Facebook announced a subscribe button that will now be available for third-party websites, a development that extends the social networking platform’s existing subscription service and encourages increased engagement between Facebook and websites.
When you click the subscribe button on a website, you’ll see that site’s updates in your news feed. Additionally, your action will be shared so that your friends can subscribe, too, if they’re interested in the content.
The subscription button goes beyond the existing Facebook like and recommendation buttons that are currently visible on websites. As Mark Walsh writes for MediaPost, “For Web publishers, the latest plug-in from Facebook is yet another way to try to boost engagement with their sites and content by harnessing the stickiness and size of the world’s largest social network.”
Facebook announced the website subscription button during the LeWeb conference, but there’s no information yet as to when the feature will be universally available. There are, however, an initial group of sites that have the subscription button, including Today.com, The Huffington Post and The Daily Beast.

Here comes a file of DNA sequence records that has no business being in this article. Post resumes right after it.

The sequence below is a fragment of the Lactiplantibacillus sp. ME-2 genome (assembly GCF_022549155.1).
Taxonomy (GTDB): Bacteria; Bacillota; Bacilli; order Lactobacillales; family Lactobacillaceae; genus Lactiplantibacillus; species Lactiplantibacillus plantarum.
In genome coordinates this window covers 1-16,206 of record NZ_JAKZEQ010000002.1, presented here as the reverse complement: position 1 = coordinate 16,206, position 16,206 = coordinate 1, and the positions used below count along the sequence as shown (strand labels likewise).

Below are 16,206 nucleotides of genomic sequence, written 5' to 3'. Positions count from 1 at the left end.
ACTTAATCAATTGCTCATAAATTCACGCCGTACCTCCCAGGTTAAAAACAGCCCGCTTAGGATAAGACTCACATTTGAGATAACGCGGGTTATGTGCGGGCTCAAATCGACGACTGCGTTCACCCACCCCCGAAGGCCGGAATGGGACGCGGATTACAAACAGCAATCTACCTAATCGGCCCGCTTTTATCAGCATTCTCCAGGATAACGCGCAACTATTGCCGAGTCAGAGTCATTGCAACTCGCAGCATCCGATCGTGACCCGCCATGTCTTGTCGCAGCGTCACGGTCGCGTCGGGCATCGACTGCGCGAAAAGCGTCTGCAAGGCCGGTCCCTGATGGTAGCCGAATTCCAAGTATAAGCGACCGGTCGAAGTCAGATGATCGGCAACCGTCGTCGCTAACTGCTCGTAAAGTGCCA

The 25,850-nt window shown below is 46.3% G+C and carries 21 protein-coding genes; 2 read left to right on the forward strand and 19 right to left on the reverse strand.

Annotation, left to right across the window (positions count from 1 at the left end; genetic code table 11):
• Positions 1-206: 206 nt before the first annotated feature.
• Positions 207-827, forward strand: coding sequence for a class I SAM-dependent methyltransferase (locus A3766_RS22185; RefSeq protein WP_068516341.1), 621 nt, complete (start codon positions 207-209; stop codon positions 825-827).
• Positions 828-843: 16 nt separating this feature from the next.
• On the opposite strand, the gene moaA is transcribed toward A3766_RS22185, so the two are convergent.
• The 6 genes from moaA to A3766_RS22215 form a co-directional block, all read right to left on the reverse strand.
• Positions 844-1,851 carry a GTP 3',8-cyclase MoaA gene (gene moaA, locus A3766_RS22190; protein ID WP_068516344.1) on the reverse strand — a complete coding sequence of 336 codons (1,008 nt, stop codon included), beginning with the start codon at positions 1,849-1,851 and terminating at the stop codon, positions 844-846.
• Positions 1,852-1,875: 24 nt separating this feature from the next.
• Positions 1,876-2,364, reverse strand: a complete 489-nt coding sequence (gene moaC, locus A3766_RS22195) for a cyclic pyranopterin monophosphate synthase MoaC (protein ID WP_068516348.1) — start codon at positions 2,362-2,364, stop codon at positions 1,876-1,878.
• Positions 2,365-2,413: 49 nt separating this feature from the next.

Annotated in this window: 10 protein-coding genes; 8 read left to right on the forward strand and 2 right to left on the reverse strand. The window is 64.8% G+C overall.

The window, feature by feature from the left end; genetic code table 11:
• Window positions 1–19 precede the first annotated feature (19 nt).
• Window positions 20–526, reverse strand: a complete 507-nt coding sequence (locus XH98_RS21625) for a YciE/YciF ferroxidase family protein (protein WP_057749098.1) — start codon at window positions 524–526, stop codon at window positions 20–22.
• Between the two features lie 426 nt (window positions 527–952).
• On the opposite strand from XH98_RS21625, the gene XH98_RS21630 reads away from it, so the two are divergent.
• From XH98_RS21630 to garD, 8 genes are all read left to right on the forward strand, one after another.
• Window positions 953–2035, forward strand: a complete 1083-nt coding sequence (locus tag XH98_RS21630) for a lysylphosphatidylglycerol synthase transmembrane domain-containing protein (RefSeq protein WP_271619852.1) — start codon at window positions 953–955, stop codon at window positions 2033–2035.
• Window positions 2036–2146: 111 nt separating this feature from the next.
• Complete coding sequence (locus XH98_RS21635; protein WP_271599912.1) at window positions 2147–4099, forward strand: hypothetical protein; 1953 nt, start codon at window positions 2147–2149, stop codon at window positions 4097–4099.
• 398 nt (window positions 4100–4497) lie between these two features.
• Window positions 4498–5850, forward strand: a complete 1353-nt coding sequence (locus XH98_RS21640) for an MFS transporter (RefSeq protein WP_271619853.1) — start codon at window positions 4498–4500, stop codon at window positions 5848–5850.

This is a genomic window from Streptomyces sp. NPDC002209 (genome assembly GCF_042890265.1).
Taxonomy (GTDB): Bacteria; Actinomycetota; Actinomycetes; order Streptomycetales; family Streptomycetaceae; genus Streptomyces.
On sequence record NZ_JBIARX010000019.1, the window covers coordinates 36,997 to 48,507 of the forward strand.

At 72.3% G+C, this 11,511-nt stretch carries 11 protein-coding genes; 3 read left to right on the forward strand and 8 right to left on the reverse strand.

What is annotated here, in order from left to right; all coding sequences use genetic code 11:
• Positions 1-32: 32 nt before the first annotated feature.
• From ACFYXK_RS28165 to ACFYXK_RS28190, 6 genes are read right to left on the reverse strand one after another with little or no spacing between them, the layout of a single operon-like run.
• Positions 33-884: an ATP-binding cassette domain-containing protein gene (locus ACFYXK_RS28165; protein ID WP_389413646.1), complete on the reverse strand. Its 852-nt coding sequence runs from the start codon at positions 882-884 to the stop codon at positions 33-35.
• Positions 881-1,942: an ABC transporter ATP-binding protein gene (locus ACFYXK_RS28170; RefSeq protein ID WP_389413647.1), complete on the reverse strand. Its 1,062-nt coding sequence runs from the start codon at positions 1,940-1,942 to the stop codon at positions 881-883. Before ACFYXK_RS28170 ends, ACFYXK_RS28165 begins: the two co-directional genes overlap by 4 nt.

We’re excited for the subscription button to become available. Not only are we fans of the sharing implications, but we also think the tool will be a great motivator for site owners to maintain a regularly updated website. After all, what’s the reason for someone to subscribe to your site if updates are only sporadically available? We can’t stress enough how important a strong, optimized website is to the success of a digital marketing strategy, and keeping your site updated with fresh content is one of the best ways to remain visible in search engine traffic. Add Facebook to the mix, and you’ve got another opportunity to reach an even wider audience that can interact with your content and updates using Facebook’s built-in features such as likes, comments and shares.
Will you change your website and content creation strategies as a result of the new Facebook subscribe button?
Image via Facebook